“While Aronofsky may have a hugely inflated budget for Noah, that doesn’t change the fact that his meditative and deeply-contemplative style of filmmaking is not on display anymore.”

For cinephiles, Darren Aronofsky’s Noah is a treat just to see how the indie director handles a $160 – $200 million budget as opposed to ones he worked with for his previous pictures, which now seem like chump change in comparison. Aronofsky has stuck to moody, low-budget pictures for much of his career and to see him jump ship (pun intended) to play with practically a blank check amount in order to give us his take on the tale of Noah’s Ark is a wonderful opportunity.

The story of Noah is widely known, so to go into it deeply in this review seems like nothing more than just a tiresome reiteration of prior knowledge for many people. The summary is that after a hellish nightmare of him and every living thing around him drowning in what looks to be over a mile deep of water, a man named Noah convinces his entire family that they need to build a humungous ark and take two of each living animal aboard. Predictably, his family has their hesitation to their patriarch’s sudden dream, but when the dreams grow fiercer and the rain starts coming, they all have what they can do to survive.

Directed by
Darren Aronofsky
Russell Crowe, Jennifer Connelly, Anthony Hopkins, Emma Watson, Logan Lerman
Release Date
28 March 2014
Steve’s Grade: B

Noah is played by Russell Crowe, a tremendous actor who seemingly hops from one capable performance to the next. With Noah, Crowe brings a terrific layer of honesty, vulnerability, and anxiety with his character, showing him not as a character in a biblical story but an actual man with deeper feelings. Aronofsky uses Noah to examine age-old ideas such as blind faith and the lengths one is willing to go when they feel they’re right based on their own faith. Crowe brings a great sense of fear and humanity to a character I’m sure many of us shortchange or overlook in the long run, and Aronofsky assures that we have ideas in our head while watching Noah so there is no character disconnect on display.

While Aronofsky may have a hugely inflated budget for Noah, that doesn’t change the fact that his meditative and deeply-contemplative style of filmmaking is not on display anymore. Despite the enormous budget, Aronofsky uses the film as a tool to not only get us to think about our own faith, or lack thereof, but to humanize the character of Noah and detail his struggle by leaving an unblinking focus on him. Rarely is there a frame that he isn’t in, as we watch him have his premonitions, construct the ark, then set sail, with family drama and hardships along the way. Few epics – especially ones with this big of a budget and this much publicity – choose to focus so intimately on their lead character, but Aronofsky uses the film’s events and its central character as things for the viewer to truly reflect on and think about.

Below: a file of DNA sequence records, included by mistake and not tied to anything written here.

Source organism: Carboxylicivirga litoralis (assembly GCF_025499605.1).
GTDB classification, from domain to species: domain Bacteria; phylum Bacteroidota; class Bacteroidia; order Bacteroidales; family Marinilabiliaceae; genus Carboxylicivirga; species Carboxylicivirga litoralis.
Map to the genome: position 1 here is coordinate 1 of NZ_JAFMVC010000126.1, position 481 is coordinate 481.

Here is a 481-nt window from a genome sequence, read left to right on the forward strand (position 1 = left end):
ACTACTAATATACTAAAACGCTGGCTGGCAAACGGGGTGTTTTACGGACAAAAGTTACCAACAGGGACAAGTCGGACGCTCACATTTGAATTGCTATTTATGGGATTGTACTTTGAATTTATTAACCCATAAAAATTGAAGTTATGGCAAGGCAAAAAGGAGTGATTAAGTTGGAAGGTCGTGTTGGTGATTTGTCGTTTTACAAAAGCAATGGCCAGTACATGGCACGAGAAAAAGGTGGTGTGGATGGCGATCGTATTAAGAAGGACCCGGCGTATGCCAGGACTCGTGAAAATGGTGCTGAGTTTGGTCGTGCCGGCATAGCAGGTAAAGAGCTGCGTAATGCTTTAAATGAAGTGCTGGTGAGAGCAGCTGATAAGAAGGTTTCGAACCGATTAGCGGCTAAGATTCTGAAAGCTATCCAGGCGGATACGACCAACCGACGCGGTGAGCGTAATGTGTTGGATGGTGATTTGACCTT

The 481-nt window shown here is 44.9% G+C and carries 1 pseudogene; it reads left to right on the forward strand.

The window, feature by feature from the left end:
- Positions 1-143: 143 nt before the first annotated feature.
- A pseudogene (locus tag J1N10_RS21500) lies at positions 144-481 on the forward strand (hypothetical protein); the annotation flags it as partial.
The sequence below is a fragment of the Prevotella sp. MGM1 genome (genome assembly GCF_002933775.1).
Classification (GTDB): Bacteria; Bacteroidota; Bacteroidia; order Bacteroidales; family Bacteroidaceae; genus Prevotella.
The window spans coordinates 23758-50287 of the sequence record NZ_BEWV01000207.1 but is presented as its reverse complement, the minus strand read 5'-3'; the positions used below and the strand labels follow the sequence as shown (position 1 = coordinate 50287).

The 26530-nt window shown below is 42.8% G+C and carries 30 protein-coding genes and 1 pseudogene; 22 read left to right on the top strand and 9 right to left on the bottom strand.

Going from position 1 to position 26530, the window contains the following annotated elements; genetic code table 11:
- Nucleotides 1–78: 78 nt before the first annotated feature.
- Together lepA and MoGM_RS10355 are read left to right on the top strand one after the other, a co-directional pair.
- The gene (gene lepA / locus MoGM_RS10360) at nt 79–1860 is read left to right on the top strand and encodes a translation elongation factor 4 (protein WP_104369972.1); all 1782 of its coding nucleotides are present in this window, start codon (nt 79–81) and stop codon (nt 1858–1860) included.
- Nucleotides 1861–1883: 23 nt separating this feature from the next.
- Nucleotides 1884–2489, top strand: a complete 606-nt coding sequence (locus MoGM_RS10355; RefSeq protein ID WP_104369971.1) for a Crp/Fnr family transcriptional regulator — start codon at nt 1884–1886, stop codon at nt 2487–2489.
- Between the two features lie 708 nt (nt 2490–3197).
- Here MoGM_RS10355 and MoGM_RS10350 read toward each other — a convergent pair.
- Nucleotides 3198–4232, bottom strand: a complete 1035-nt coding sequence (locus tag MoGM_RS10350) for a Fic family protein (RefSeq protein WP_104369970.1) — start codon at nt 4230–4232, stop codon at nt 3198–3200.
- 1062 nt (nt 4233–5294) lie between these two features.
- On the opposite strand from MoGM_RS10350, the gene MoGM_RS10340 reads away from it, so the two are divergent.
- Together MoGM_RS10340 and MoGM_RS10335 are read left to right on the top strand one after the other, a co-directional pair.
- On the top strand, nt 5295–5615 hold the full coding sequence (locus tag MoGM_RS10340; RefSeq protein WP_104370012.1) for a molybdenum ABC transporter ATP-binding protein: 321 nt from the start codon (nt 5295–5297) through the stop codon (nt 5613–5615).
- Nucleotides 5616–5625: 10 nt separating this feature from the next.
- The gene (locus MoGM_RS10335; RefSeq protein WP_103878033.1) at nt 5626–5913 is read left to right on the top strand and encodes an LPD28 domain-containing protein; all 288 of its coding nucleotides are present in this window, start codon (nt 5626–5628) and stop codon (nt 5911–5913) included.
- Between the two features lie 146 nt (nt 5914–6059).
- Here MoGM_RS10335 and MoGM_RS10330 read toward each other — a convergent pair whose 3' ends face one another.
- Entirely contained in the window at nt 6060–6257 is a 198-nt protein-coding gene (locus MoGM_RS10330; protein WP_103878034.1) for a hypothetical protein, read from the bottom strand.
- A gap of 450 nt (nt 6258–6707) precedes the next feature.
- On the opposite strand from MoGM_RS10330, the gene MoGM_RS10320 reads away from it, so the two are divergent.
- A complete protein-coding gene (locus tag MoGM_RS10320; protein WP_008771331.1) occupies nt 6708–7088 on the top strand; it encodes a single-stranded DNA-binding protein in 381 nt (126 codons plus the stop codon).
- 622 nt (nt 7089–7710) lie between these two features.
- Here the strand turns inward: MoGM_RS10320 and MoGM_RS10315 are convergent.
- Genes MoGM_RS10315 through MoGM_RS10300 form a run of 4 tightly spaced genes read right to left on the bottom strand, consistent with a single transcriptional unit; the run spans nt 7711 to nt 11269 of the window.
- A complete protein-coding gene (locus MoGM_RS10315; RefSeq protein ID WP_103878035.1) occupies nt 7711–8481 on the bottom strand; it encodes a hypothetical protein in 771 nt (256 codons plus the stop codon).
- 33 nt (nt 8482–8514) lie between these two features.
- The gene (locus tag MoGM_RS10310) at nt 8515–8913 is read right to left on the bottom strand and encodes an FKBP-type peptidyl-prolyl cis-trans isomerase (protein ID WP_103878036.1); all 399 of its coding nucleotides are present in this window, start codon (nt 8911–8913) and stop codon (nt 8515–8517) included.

Aronofsky doesn’t neglect the aspect of Noah’s Ark setting sail either, making the second half of the film largely focused on Noah on the rough waters. If biblical epics have done anything for audiences in recent years (specifically The Passion of the Christ), they have made religious events more frank and honest than they have ever been. I faintly recall learning of Noah’s Ark in Sunday School when I was four or five, staring at a cute, animated picture of a large brown ark with Noah and several other animals on it that was painted nicely on the wall. I also remember various animated videos showing Noah constructing an ark and setting sail, treating it like a basic fishing trip where the only additional step was to construct a boat with dozens of animals on it.

Noah shows that if this story really did happen (I have my questions, frankly), the trip would’ve been hellish and brutal to say the least. Through various scenes of the ark trying to stay afloat on choppy waters, Noah and his family trying to hang on, and so on, the film only goes to show the brutal honesty of how something like this would’ve happened. Too often do I see religious specials that neuter their content to either make it kid friendly or easier to digest.

Noah is a surprisingly strong film, given its limited story. Its meditative structure, intimate look at its titular character, and the visual aspects (with Aronofsky using sweeping camera movements and tricks in order to give us the experience of being on this ark amid these rough currents) are too often tremendously great to look at. The only misstep is that in its 148-minute runtime there are occasional stretches were the film becomes kind of slog, specifically in the middle as we are watch Noah and his family plan out their survival methods and toss around ideas back and forth for what the future might entail. Such scenes are necessary not only to make the action seem better and more exciting, but to also give more story-leverage, which Aronofsky thankfully doesn’t undermine.

Review by Lead Film Critic, Steve Pulaski